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  • Writer's pictureJimena Zamora

A letter to Anthony Bourdain | June 8, 2018

“He literally changed the landscape. I am just so damn sad” – Chef Jonathan Waxman

That’s how I feel…so damn sad. 

I wanted to take a moment to say thank you to the best storyteller the industry ever saw. 

To Anthony Bourdain:

I think you know the number of lives you changed, the inspiration you brought when defending my country and the people who tirelessly work in kitchens. The dreams you started as we all sat on our couch and watched you eat noodles on a very tiny red plastic chair on the streets of Vietnam. The laughter and relatability we saw when you were uncomfortable at the robot bar in Japan, and the revolution you ignited when you pushed the boundaries of the unknown. 

We all have a story that involves you. We all have an adventure that started with you. Whether we were watching No Reservations or Parts Unknown, reading Kitchen Confidential, or just googling, “Where did Anthony Bourdain eat in San Sebastian?” We all wanted you there with us one way or another, having a beer in our sweaty clothes and having a fucking laugh. 

You are why I want to tell stories. 

How could I ever tell friends of the overwhelming “sensory kaleidoscope” overload of Bangkok if it wasn’t for you? Who would describe Thai dishes as “the delicate interplay of sweet, sour and spicy, the gradual buildup of pleasure/pain to the point that you feel your vision starts to get weird”? What it’s like to eat in the hot and humid climate of Thailand?

“I forgot what it’s like to eat in a permanent state of moistness. You’ll always have a drippy forehead and your shirt will always be stuck to your back.”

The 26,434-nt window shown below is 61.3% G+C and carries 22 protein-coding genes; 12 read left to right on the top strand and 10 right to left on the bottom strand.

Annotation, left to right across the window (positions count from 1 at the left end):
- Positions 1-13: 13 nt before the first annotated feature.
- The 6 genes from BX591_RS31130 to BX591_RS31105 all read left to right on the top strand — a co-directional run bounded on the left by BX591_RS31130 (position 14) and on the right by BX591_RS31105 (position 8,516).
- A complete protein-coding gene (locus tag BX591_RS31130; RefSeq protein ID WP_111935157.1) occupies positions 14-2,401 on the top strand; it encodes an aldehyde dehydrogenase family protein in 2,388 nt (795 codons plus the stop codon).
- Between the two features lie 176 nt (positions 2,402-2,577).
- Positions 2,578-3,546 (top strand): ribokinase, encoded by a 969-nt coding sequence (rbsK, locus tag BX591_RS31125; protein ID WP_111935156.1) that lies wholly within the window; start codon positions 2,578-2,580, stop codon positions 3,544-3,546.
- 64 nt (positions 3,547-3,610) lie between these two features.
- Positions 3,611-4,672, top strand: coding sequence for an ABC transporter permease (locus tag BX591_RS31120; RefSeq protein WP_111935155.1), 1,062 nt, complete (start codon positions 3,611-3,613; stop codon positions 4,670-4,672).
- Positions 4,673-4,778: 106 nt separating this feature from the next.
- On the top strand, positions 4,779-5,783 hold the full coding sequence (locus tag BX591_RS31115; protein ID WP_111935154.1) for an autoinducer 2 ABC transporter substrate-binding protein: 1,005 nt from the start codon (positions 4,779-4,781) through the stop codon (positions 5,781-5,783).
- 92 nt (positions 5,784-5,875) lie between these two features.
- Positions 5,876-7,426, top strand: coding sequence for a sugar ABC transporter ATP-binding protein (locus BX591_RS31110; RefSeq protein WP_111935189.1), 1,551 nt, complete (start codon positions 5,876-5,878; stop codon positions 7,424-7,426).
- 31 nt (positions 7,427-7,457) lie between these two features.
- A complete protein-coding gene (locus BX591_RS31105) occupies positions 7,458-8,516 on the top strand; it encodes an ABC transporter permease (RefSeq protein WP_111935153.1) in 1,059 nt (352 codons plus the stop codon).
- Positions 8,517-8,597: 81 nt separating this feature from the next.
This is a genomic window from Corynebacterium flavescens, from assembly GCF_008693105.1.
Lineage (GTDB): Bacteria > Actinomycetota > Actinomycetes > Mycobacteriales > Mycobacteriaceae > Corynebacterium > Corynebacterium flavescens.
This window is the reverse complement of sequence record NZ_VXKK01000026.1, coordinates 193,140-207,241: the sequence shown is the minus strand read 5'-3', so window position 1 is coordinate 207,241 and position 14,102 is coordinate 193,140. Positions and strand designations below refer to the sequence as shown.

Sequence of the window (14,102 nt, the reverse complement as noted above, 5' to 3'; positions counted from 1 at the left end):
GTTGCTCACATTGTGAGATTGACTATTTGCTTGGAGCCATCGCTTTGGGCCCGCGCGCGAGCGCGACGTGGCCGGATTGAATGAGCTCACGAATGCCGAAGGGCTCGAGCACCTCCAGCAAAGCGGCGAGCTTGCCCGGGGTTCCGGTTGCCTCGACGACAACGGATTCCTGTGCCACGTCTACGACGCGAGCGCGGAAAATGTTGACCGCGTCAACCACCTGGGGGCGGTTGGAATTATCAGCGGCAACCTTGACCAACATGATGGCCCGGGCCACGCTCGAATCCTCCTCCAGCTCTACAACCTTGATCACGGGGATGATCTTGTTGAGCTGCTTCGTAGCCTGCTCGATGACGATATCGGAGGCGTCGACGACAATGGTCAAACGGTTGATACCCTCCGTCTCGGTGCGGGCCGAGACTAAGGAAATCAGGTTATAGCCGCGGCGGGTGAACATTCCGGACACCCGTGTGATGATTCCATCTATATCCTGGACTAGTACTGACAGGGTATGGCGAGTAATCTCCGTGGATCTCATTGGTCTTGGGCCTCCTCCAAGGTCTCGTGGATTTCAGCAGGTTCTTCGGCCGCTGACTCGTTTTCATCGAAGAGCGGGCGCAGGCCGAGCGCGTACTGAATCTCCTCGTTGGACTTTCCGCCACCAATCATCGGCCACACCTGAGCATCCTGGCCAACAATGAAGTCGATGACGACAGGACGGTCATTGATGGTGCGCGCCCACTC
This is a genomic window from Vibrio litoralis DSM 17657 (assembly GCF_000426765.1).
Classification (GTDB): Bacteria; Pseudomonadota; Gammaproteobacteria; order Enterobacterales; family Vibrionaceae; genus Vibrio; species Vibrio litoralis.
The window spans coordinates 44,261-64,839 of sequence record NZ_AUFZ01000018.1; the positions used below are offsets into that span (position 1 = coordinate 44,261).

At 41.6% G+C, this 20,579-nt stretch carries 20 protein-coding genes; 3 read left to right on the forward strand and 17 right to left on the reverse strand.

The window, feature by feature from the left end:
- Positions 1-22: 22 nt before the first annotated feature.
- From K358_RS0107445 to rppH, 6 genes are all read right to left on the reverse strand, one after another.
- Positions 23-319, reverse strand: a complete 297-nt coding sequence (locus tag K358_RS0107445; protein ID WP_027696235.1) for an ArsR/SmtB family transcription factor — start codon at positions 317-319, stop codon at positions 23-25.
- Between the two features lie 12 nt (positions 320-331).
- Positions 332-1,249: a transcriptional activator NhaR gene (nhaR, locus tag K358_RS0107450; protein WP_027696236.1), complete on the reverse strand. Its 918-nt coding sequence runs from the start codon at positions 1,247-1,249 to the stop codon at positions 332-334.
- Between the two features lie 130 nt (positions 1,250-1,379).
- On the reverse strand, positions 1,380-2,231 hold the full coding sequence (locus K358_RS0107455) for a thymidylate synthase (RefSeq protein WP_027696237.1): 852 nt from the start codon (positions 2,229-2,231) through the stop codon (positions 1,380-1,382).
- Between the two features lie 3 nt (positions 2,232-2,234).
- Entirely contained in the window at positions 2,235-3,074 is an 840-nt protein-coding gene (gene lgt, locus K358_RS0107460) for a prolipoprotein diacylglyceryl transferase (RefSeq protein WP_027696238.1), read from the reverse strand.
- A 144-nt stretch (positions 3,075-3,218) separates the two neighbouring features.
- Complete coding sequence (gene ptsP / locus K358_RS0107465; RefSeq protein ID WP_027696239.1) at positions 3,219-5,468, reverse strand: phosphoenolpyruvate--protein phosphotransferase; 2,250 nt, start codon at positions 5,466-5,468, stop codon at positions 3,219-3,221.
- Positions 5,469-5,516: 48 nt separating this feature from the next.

I always would daydream of you visiting Monterrey again (No Reservations Season 2 Episode 08) and how for some magical reason I would be chosen to be your guide. I would think of the places I would take you to eat, who I would want you to meet, what music I would play for you in the car, and how my dad and you would end up drunk in my house and would become best friends. I would take you to eat some elotes from La Huasteca, we would definitely take a road trip to Monclova and have some of my grandmas cortadillo with flour tortillas from La Fondita. For sure take you to the soccer stadium to have lukewarm Carta Blancas in giant styrofoam cups (and would get showered in beer when Rayados would score), get some litros, eat barbacoa for breakfast, have some alcachofaand Ribeye a la sal at La Nacional, maybe sneak into the Indio Azteca (even though women are not allowed), and to finish it all we would have a proper carne asada in my house (this is where you and my dad get drunk) after taking you around to see the beautiful mountains that surround this city.

You would love it.

Thank you for always defending Mexico, thank you for loving my country as much as I do. Thank you for shedding a light on what everyone sees as “the other side”, but to me, that is the side I’ve always known. It is until the last couple years that I’ve been the one “en el otro lado”. While our worlds might endlessly fight for what side is better you saw through and called us your “brother from another mother”.

Past the “melted cheese over a tortilla chip”, past the Cancun Spring break of twenty-whatever, past the “stealing American jobs”, past everything, you saw through. You saw the good, the bad, and the ugly, but through nonetheless. Gracias amigo.

While this piece may be all over the place and has plenty of grammatical and writing errors, its written from my food and travelling heart to you.

Witty, wise, funny, sarcastic, honest, chingón, human, abierto, atento, real, viajero, storyteller, and el fucking jefe. 

Buen viaje amigo, me tomo un mezcal en tu honor y hasta la próxima. 

“It’s been an adventure. We took some casualties over the years. Things got broken. Things got lost. But I wouldn’t have missed it for the world.”

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